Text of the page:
“Yet even now, says the Lord, return to me with all your heart, with fasting, with weeping, and with mourning; rend your hearts and not your clothing.” (Joel 2:12-13)
Tuesday night was Trinity’s annual observance of Kristallnacht, “the night of broken glass.” On the night of November 9-10, 1938, Nazi leaders unleashed a campaign of violence and destruction against Jewish individuals and businesses. Hundreds died, and tens of thousands were arrested and sent to concentration camps. More than 250 Jewish synagogues and more than 7000 businesses were destroyed. Lutheran bishop Martin Sasse, who was also a member of the Nazi Party, celebrated the fact Kristallnacht coincided with the November 10 birthday of reformer Martin Luther. Truly, we have much for which to repent, as Christians and as Lutherans.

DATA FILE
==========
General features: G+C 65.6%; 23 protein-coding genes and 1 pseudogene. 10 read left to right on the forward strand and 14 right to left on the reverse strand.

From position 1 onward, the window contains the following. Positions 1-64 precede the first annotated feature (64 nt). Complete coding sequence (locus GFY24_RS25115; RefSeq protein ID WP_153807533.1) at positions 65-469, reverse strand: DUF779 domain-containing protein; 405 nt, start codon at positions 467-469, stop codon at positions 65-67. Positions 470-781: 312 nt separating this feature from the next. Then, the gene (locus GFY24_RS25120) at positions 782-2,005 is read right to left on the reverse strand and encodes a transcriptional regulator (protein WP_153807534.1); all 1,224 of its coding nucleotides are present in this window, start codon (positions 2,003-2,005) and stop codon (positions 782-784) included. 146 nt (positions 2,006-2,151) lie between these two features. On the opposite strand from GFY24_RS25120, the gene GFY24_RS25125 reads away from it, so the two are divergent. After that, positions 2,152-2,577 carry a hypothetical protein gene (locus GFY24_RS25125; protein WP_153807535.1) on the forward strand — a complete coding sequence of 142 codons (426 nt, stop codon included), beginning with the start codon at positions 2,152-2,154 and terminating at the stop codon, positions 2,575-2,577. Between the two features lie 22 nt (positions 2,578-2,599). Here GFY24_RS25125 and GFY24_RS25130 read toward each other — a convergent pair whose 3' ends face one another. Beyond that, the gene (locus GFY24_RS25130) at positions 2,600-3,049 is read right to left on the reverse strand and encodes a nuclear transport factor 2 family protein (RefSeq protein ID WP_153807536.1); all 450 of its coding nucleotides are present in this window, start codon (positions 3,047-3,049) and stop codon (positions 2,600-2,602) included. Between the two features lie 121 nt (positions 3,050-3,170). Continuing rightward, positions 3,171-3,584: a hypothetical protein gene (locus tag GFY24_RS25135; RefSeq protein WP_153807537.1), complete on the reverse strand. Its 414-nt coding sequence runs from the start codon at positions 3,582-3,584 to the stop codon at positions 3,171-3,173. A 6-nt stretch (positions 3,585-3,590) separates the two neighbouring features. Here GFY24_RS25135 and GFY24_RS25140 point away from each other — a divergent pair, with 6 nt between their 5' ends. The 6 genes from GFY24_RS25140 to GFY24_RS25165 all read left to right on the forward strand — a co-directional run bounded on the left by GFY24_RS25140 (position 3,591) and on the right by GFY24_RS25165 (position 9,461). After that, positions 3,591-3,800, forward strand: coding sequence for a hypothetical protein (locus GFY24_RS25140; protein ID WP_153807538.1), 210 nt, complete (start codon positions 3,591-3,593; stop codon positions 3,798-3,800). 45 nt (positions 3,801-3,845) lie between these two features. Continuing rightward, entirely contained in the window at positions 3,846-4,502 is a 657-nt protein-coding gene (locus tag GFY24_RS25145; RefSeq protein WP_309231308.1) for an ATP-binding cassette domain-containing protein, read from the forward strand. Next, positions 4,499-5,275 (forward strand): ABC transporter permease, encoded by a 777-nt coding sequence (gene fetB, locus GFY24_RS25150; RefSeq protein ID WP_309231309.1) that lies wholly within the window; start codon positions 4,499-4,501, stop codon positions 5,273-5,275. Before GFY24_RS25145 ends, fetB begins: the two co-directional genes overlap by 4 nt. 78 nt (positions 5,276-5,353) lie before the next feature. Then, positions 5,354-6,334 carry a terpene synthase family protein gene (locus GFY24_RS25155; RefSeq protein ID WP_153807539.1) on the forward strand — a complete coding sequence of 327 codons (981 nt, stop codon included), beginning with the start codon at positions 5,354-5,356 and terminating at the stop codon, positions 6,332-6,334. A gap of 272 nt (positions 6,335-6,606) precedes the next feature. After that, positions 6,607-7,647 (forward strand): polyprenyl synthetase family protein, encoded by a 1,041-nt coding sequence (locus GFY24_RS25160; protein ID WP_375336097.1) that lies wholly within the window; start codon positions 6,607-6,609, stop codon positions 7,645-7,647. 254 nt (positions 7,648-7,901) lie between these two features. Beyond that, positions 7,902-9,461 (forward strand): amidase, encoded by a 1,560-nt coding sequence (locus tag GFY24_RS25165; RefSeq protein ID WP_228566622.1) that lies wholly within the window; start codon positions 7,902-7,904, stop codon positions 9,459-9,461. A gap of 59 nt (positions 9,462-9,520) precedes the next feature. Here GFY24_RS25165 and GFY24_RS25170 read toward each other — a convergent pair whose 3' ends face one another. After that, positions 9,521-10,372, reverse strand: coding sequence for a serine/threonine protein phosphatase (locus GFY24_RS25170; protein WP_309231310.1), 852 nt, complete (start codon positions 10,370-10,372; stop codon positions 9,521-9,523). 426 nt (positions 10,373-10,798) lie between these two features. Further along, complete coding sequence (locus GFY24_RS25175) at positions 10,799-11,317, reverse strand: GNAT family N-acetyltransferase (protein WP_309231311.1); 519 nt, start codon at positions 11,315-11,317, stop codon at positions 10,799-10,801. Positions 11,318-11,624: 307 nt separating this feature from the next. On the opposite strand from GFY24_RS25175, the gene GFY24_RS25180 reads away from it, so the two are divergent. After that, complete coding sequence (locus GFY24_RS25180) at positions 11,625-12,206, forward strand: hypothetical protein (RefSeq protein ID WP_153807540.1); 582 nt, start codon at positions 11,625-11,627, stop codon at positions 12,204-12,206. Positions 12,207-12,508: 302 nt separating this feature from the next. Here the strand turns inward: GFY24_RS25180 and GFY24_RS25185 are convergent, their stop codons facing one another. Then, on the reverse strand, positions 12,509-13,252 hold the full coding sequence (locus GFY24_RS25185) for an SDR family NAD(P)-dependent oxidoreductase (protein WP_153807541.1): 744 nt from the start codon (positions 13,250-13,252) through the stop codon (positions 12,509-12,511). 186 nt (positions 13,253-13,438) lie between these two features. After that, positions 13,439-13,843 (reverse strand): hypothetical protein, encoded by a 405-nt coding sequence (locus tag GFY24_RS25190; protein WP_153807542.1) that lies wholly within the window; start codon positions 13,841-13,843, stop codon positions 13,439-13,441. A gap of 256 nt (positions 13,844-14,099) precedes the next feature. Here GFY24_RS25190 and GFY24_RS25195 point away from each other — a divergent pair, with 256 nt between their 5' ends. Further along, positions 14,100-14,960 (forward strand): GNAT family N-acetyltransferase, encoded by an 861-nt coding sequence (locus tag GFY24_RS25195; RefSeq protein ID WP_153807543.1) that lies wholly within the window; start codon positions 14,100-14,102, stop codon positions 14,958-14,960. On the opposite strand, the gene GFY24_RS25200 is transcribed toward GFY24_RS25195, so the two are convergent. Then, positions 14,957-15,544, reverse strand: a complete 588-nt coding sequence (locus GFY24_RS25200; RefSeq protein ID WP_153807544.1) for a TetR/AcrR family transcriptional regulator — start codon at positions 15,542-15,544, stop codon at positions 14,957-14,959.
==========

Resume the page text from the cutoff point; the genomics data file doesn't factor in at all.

At last night’s Kristallnacht commemoration:
Dr. Rachel Wrenn spoke about the importance of lament for people of faith;
Dr. Brad Binau spoke about the history of Trinity’s observance of this day; and
Mr. Ralph Cochran, Capital University Executive Director of Diversity, Equity and Inclusion, framed this observance in the context of the University’s larger commitments.
Trinity’s late President Dennis Anderson played a central role in linking Trinity with the local Jewish community here in Bexley. It was during Denny’s presidency that the Promise for Life sculpture was commissioned and installed on Trinity’s campus as a Holocaust memorial and as a stimulus for continuing interfaith partnerships. When I attended Denny’s funeral in Omaha last month, I was moved to see a framed picture of the Promise for Life sculpture included with all the family photographs in the display honoring Denny’s life.
Our annual Kristallnacht observance here at Trinity is a continuation of that work: an opportunity to weep for the harm that has been done, an opportunity to mourn for what has been lost, and an opportunity to return to God by opening our hearts to others.
The Rev. Kathryn A. Kleinhans, Ph.D.
Trinity Lutheran Seminary forms leaders for Christ’s church at work in the world.